Patriots Day: Stirring, Emotional But Far From Perfect
On April 15, 2013, two bombs went off during the annual Boston Marathon, killing three people, injuring some 260 others and triggering a massive manhunt for the surviving perpetrator, Dzhokhar Tsarnaev. The story reads like a blockbuster Hollywood thriller and, three-and-a-half years on, that’s exactly what we’ve got. Peter Berg -see 2016’s surprise hot, Deepwater Horizon – has once again entrusted Mark Wahlberg with leading what was undoubtedly a tricky sequence of events to adapt to film without touching a few nerves – it was only three years ago, after all.
Surprisingly, however, Berg manages to tread carefully around the subject, delivering a very Hollywood-esque stir of a film – though it hasn’t necessarily impressed all. While many Bostonian publications have been critical of the production for ‘glamorising’ the events, from a filmic perspective, that might be a little harsh. Yes, there is a level of glamorisation, but at the same time, the film does well not to stray too far into exploitative territories – it’s suitably heartfelt, proficiently executed and, rather than being political, pays tribute to those affected.
The problem, however, is Wahlberg. Though often unfairly chastised, Wahlberg is an efficient vessel to build the kind of character he plays here – a spirited, headstrong police sergeant who aids victims on the day itself before going on to help in the manhunt. But the first problem is that Wahlberg’s character is entirely fictional; creative license is one thing, but when a film is presented as a tribute to the men and women who were involved in the incident, including law enforcement personnel, putting all your chips on a fictional police officer feels like an easy move. The second problem is the fact that Wahlberg’s characterisation of a Massachusetts native falls into several derogatory clichés – he’s headstrong, yes, but borderline obnoxious. Of course he’s spirited, but the script needed to be much more delicate in his portrayal.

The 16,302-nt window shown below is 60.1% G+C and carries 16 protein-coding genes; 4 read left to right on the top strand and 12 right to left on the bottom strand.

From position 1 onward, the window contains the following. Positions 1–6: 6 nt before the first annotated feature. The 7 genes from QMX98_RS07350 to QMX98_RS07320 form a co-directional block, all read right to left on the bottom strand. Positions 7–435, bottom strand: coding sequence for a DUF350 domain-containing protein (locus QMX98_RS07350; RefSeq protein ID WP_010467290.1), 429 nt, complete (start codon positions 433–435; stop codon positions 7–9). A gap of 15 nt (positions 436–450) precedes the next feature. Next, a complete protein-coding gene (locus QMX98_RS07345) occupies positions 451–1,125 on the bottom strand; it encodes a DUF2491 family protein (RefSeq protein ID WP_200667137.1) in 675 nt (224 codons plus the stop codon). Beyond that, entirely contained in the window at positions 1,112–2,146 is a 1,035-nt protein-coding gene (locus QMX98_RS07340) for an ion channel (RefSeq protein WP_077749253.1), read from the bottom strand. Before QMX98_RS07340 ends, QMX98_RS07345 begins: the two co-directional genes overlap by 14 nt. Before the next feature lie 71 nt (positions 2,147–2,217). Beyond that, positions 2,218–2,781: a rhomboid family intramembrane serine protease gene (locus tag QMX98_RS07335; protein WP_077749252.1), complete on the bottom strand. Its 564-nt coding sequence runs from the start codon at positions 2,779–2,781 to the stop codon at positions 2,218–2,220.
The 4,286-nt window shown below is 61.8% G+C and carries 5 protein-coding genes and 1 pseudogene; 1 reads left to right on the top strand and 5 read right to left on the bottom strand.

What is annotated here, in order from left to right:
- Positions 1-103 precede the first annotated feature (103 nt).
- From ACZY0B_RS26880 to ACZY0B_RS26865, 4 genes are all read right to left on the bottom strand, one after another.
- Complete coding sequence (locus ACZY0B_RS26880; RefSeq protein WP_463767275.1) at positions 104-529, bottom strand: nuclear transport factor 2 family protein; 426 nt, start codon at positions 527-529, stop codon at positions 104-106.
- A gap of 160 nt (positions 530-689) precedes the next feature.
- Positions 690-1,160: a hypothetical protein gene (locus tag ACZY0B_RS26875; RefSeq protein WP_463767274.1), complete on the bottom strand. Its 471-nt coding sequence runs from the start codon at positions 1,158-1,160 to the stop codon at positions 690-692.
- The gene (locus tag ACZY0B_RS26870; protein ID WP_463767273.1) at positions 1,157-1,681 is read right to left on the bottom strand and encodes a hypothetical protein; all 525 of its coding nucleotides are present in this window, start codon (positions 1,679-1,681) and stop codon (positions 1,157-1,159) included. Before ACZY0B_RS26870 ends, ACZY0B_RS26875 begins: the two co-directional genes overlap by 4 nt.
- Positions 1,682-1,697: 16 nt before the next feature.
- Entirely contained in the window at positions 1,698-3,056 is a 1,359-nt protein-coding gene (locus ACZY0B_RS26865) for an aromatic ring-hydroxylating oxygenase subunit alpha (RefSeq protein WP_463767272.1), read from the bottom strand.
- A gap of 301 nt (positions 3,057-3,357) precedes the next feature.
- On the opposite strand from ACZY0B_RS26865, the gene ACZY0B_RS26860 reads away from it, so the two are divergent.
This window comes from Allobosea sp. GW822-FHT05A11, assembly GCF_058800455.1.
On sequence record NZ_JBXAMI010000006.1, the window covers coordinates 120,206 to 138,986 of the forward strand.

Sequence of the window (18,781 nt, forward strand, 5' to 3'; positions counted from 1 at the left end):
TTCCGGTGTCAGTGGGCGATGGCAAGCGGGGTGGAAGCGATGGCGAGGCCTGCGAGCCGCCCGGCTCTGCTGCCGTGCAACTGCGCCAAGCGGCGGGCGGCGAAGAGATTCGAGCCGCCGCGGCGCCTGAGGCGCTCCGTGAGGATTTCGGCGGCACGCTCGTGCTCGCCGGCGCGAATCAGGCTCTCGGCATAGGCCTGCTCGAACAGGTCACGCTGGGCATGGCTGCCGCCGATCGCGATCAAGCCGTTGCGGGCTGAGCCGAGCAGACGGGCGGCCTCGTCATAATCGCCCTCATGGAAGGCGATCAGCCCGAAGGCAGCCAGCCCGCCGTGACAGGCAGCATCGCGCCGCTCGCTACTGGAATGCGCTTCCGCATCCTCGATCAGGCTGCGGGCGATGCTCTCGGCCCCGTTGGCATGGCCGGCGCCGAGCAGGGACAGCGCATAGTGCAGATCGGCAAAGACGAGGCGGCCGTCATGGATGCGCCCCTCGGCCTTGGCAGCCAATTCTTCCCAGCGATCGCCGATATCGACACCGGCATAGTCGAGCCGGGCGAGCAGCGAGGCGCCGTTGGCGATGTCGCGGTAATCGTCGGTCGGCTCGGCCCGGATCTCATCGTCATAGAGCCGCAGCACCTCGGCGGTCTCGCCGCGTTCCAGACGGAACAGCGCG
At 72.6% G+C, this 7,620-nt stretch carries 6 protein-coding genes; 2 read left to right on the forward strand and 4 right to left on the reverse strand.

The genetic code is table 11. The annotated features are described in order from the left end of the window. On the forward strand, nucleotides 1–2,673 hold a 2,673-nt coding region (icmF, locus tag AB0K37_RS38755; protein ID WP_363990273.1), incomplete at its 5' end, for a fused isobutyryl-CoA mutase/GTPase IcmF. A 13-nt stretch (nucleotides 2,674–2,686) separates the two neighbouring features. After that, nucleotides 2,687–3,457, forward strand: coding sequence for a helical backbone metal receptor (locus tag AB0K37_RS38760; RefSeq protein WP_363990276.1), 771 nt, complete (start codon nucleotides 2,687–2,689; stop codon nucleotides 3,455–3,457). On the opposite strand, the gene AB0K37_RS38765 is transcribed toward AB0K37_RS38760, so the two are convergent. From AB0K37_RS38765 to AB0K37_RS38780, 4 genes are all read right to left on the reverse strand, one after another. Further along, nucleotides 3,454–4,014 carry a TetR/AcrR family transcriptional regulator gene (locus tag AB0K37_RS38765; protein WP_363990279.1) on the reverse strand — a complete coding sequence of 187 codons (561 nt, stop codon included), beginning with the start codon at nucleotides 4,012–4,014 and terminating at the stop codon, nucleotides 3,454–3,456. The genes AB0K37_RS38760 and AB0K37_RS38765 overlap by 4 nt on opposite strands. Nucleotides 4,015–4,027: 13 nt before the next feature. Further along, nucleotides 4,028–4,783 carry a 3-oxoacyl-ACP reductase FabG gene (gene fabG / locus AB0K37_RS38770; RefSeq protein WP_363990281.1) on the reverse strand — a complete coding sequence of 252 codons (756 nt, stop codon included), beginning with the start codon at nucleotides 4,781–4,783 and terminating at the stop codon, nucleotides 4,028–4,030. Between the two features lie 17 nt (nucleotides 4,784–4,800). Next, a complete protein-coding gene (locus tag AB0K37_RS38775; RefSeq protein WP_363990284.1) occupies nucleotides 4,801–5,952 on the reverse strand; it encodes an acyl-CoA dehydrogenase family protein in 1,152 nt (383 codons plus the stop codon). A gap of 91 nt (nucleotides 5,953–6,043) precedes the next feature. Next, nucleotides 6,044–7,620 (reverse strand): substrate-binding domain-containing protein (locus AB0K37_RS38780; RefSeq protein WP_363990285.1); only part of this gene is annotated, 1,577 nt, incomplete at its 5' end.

Luckily, the likes of JK Simmons, John Goodman, Kevin Bacon and Michelle Monaghan provide solid, and much more subtle, support to a story that doesn’t deal with the politics of terrorism, but ends up speaking of a community’s shared tragedy and its road to recovery.
One question that should be posed more often when it comes to films based on real life events is this: would it be as affective if it was fictional? In this case, almost certainly no – there’s no real new insight and it adds nothing to the discourse surrounding it all. It’s a film that attempts to speak to the tragedy rather than to the incident, but ends up working more as a standard thriller than any real docudrama style account of the bombings.